Originally Posted by leafonthewind
I get that, and that was a really good deal, I don't know if I misunderstood you, but a 6gb 780 will, as of now, cost $550 and up. This would be nearly $200 dollars more than you payed, for very little performance.
You and others keep saying that, but you are SEVERELY misleading people. Texture buffers will continue to go up by crazy numbers, especially for games in the CryEngine, Frostbite and ID Tech engine, over the next year. We will be seeing games ported from systems that have 3.5GB of VRAM available at all times get straight non-optimized code from consoles to PC. Hell right now CryEngine scales to available. If you're ticking on options like AA you'll start seeing an insane spike in VRAM usage. I worked directly in the compatibility laboratory for Electronic Arts for 4 years on PC scaling systems, you couldn't be more wrong in your assumption. All we did there was build kits and test them on our emerging tech engines, and how well they'd accept straight ports from PowerPC and next-gen x86 console arch to PC. You want to go with the most available VRAM, because game companies are not going to spend the extra time and money to optimize code for PC. You will see 3GB of VRAM being topped out and memory leak crashes from overallocation of VRAM in modern games THIS YEAR ALONE at SINGLE MONITOR 1080P.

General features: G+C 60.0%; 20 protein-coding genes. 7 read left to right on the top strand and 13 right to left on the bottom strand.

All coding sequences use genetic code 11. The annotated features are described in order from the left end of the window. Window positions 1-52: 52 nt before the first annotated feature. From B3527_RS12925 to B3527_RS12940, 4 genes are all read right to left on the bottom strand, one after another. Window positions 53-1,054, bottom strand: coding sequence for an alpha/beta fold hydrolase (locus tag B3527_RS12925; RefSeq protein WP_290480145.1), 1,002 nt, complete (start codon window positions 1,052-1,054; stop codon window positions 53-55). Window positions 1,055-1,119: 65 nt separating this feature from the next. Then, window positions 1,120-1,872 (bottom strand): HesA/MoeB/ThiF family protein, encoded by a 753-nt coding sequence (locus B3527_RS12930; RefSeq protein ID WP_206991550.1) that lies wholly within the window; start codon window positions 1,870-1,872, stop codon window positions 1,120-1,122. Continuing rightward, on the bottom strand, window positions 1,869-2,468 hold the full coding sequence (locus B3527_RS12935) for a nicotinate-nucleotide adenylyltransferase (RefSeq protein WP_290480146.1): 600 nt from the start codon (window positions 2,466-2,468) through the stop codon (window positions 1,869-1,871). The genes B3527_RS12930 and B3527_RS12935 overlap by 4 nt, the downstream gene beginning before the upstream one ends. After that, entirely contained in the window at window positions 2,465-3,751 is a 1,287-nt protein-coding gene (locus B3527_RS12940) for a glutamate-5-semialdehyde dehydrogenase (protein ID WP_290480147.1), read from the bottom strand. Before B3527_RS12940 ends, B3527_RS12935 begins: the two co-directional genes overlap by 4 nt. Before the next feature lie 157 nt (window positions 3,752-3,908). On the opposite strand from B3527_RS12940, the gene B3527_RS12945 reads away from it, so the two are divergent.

You absolutely want to start considering your options. 3GB VRAM is the new standard, the new minimum target spec moving forward at 1080p gaming. Stop trying to justify your purchase by swaying other consumers who have the option to upgrade away from it. You're disgusting me.
Simply put, from here onward for your typical gamer, VRAM will be the most important spec when picking out a card. Since current options are already more than enough to render current and future (for years) games at maximum, the limit will be poorly transferred builds leaking at VRAM allocation and causing crashes, and generally allocating more than they should.Edited by Bitvar - 4/11/14 at 7:42pm